Health Tech

How digital preferences define the modern healthcare consumer

In an age of digital evolution and expanding care options, what today’s healthcare consumer wants is changing. Technologies and tools like artificial intelligence (AI), automation, and advanced analytics offer promise for innovation, but these investments won’t yield the transformation organizations need to keep patients healthy and satisfied without understanding the nuances that shape consumer choice and loyalty.

Huron’s recent survey of 3,000 U.S. consumers details how preferences are evolving and what consumerism trends are influencing healthcare. From the research, four key findings emerge.

 

Majority of healthcare consumers are moderately to hyper-digital

Huron’s research identified six distinct consumer segments with unique preferences and varying levels of digital adoption for how they engage with their healthcare provider. While some favored traditional care approaches, nearly 60% of consumers surveyed were classified as moderately to hyper-digital based on their preferences and use of digital tools and services. Those who were more digitally inclined reported higher levels of engagement with health services, indicating a more active role in their care journey.

To personalize the care experience, organizations can focus on developing an omnichannel communication strategy, providing a diverse mix of virtual and in-person services, and expanding access to meet consumers where they’re most comfortable.

 

Apps and devices paramount to managing personal health and wellness

Consumers are exploring new ways to proactively manage their health and personalize their care experience to meet their health needs and goals. While digital preferences vary across consumer segments, overall technology adoption continues to increase. More than 80% of consumers cite virtual care as important, while nearly half reported using digital apps at least once a week to manage their health and wellness. Among the top five digital apps and devices used, three tied back to accessibility and communication: online portals or mobile apps for scheduling and medical record access, texting options for appointment management, and telehealth or virtual visit services.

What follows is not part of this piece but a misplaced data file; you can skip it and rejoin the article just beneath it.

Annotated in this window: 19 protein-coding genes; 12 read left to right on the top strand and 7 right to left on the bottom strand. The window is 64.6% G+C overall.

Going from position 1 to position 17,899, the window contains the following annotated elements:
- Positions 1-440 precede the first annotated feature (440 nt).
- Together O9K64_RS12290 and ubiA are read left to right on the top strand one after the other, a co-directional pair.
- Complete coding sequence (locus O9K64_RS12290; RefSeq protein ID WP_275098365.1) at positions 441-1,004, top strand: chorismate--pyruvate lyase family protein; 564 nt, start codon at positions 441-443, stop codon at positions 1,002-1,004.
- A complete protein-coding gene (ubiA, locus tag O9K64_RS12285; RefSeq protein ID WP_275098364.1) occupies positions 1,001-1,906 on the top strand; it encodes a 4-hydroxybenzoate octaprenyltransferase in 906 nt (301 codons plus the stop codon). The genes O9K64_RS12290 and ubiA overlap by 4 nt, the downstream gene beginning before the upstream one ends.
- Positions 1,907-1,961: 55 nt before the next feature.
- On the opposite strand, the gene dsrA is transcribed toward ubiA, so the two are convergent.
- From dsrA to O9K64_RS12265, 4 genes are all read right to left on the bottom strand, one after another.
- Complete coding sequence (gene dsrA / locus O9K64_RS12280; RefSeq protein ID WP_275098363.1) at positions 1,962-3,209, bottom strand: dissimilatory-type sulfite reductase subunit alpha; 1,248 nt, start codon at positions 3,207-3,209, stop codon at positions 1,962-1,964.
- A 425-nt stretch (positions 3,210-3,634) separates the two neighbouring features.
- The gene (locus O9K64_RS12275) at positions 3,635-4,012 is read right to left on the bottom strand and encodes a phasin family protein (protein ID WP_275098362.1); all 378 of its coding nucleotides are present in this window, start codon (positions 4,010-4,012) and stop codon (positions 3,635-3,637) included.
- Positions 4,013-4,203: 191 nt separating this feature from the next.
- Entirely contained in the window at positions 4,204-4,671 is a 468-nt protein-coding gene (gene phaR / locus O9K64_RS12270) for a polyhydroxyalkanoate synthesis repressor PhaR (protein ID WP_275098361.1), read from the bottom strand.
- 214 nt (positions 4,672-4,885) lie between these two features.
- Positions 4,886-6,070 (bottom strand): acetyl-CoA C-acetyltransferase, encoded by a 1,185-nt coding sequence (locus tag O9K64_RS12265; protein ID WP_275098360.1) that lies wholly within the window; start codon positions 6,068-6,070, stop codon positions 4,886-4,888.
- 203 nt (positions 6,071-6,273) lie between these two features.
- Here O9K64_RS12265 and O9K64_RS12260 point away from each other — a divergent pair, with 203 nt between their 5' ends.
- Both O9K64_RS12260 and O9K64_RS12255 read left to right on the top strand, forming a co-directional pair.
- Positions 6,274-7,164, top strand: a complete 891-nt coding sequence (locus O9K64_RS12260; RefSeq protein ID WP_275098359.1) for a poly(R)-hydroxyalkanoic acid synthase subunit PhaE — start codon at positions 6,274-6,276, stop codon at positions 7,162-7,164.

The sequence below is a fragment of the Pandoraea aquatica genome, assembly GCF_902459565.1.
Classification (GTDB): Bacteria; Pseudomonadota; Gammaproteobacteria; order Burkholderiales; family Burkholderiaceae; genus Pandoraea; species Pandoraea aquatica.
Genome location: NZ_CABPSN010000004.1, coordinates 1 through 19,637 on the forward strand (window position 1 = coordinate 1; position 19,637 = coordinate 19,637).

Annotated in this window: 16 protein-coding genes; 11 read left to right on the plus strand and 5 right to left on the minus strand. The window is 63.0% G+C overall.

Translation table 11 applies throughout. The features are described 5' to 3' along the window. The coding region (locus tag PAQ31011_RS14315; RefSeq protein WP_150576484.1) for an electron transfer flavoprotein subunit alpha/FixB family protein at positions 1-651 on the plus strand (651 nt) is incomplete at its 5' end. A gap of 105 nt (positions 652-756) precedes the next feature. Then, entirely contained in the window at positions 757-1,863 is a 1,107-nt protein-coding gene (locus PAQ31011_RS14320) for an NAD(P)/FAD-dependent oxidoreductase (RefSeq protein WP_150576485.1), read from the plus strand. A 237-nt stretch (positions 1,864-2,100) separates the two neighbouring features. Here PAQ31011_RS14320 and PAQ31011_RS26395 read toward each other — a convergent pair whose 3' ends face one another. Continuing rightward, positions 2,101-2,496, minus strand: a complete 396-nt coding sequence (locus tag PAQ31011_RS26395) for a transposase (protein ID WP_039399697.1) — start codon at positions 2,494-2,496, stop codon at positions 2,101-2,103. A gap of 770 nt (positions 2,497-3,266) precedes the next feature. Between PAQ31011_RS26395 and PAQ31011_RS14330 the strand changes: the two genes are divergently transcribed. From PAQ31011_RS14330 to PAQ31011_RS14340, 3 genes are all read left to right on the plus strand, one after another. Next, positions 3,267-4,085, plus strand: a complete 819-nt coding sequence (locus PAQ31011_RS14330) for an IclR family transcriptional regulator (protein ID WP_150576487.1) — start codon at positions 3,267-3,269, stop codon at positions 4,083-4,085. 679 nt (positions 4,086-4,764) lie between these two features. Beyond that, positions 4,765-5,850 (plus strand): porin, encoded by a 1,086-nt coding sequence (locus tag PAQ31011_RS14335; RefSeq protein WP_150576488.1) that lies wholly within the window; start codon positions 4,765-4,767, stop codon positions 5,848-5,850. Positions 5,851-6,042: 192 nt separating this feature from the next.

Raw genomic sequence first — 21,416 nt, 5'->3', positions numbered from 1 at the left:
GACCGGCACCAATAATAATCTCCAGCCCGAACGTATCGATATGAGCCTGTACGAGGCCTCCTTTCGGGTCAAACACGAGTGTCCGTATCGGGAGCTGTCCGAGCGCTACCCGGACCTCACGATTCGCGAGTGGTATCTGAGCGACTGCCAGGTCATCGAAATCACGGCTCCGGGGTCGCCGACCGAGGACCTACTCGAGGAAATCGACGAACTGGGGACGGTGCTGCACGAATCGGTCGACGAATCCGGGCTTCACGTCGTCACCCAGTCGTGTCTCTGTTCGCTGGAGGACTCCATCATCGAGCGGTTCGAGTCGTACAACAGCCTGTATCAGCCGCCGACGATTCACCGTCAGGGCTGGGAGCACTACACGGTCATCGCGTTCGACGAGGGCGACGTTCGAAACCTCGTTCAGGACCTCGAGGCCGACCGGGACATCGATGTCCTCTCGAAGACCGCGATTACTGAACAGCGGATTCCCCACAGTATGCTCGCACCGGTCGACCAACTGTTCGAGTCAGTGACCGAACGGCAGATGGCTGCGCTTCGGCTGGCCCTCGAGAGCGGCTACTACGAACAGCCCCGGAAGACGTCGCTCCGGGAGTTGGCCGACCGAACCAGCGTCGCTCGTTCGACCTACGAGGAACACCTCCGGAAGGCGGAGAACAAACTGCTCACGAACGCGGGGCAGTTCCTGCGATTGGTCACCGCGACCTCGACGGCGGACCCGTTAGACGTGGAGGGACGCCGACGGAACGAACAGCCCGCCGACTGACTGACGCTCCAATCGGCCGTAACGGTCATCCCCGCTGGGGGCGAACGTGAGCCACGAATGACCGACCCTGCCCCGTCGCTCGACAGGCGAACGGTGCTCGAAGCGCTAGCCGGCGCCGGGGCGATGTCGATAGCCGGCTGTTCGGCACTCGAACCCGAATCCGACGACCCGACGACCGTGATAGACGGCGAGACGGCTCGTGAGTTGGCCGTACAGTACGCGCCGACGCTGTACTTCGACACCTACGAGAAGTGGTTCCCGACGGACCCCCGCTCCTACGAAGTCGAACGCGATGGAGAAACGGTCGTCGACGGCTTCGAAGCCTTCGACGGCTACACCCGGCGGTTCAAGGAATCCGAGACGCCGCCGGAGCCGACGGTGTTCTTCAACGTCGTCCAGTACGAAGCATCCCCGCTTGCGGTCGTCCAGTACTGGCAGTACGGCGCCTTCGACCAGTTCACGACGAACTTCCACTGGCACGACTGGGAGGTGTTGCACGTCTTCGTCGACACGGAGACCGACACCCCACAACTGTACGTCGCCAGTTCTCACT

While consumer-facing apps and tools are core to healthcare organization’s digital transformation strategies, leaders should be using data analytics to monitor whether their digital offerings are maintaining pace with consumer demand and usage.

 

Healthcare consumers are open to AI, with some hesitation

Even as AI expands what’s possible and unlocks new levels of productivity and problem-solving, some skepticism remains. While 54% of consumers indicated interest in AI-powered chatbots providing 24/7 medical advice, nearly half of those individuals remain hesitant. Alternatively, 36% of consumers said that they would prefer to speak with a healthcare professional. Respondents had less confidence in AI analyzing their data to develop personalized treatment plans, but support remained strong, with 44% saying they would be very or somewhat comfortable.

As AI adoption grows, leaders should consider the impact of new technology on consumer trust. Careful integration coupled with improved transparency can ease transitions and consumer concerns.
 

Data transparency necessary to build patient loyalty and trust

Not all physical health information is equal in the eyes of consumers. While some respondents indicated an openness to sharing medical history, test results, and biometric data for lower cost of care and better health outcomes, that willingness plummeted when it came to mental health, genetic, lifestyle, and behavioral information. This presents organizations with an opportunity to build trust and data transparency as consumers demand more proactive, personalized care. More than 60% of consumers said they would be interested in using personal data to predict risk for heart or cardiovascular conditions, and more than half of respondents shared that interest for predicting cancer and diabetes.

Prioritizing data security and establishing clear communication about how patient data is being used as organizations continue to invest in AI, advanced analytics, and other emerging technologies is essential to maintain data privacy compliance and innovate how they deliver care.

Unique preferences, varying levels of digital aptitude, and fluctuating comfort with new technologies all play a crucial role in an individual’s care experience. Understanding how these factors influence the choices and perceptions of the patients and families an organization serves will not only help leaders meet demand today but anticipate the future needs of healthcare consumers.

 

The editorial staff had no role in this post's creation.